for the option.  The value can be single or multivalued.

     Following is an example of a single and multivalued scalar option:

         entry = "color.preferred"
         option.value = "blue"
         entry = "color.list"
         option.value = ("red" "green" "blue" "cyan" "black")

     Scalar options that are intended to be used by multiple
     applications should be registered as defined in <some registration procedure>. section 4.4.

3.3. Structured options

     Structured options are ACAP entries that contain multiple related
     items of data in a single option.  Data for the option is contained
     in multiple named attributes collectively called "field
     attributes".  Each field attribute can be single or multivalued.

     Following is an example of a structured option:

         entry = "color.definition"  = "blue"
         option.color.definition.rgb   = ("blue=255" "red=0" "green=0")
         option.color.definition.index = "66"

     By definition, structured options are application specific.  While
     the content of the field attributes can be obtained by any
     application, it's intended use is open to interpretation by the

     Option datasets that that are intended to be used by multiple
     applications and consist entirely of structured options with the
     same field attributes, MUST be defined and registered in their own
     dataset class as per the rules in [ACAP].  Under this definition,
     content specific datasets are multi-application, structured option

3.4. ACAP option hierarchy

     Option sets MAY be represented using ACAP hierarchy.  Any entry in
     an option dataset can also be a hierarchy node by setting the
     "subdataset" attribute.  Applications can model arbitrarily
     structured configuration information using hierarchical datasets
     containing scalar or structured options.  An option subdataset of
     scalar options models an associative list.  An option subdataset of
     structured options models an array of structures.

3.5. ACAP option attribute formal syntax

     The naming conventions for option entry attributes is defined by
     the following ABNF.

   option-value-attr         = scalar-option-attr / structured-option-attr

   scalar-option-attr        = "option.value"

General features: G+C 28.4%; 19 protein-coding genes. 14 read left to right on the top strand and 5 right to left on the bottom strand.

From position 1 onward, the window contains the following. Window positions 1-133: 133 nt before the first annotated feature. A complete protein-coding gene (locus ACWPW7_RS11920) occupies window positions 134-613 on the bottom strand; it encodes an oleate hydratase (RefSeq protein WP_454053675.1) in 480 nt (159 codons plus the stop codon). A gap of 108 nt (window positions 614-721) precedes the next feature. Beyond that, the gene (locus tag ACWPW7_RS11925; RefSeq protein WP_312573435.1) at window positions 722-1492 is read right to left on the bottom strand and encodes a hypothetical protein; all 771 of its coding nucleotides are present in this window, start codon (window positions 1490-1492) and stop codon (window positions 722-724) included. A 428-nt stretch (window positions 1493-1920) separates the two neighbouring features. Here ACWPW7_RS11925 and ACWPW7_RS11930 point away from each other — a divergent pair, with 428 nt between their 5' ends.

structured-option-attr    = "option." name-component
                               1*("." name-component)

4. ACAP option namespace

     The general ACAP namespace is organized to promote inheritance
     between site, host, group, and user specific configuration
     information, as defined in [ACAP].  It defines a "site", "group",
     "host", and "user" second level hierarchy.   The option dataset
     defines a third level of hierarchy that promotes inheritance from
     second level datasets, and isolates user and application specific
     instances of configuration information.

4.1. ACAP "/option" dataset class

     The dataset class whose name is "/option" is assumed to contain
     option datasets as defined in this specification.

4.2. Third level option datasets

     Third level option datasets break the option namespace into generic
     and application specific option sets.   This serves two purposes:
     to promote the creation and inheritance of common options between
     applications, and isolation of application specific configuration
     from other applications.

4.2.1. The "common" option namespace

     The "common" option namespace is a dataset named "common", that
     contains option entries that are generally applicable to the
     containing namespace.  For example, a "common" option dataset below
     a "user/user_X" dataset are options that are generally applicable
     to the user "user_X" for many applications.

4.2.2. The "vendor" option namespace

     The "vendor" option namespace is a set of datasets, each named in
     the form "vendor.<product/company>", "vendor.<vendor-name>", where "<product/company" "<vendor-name>" is the name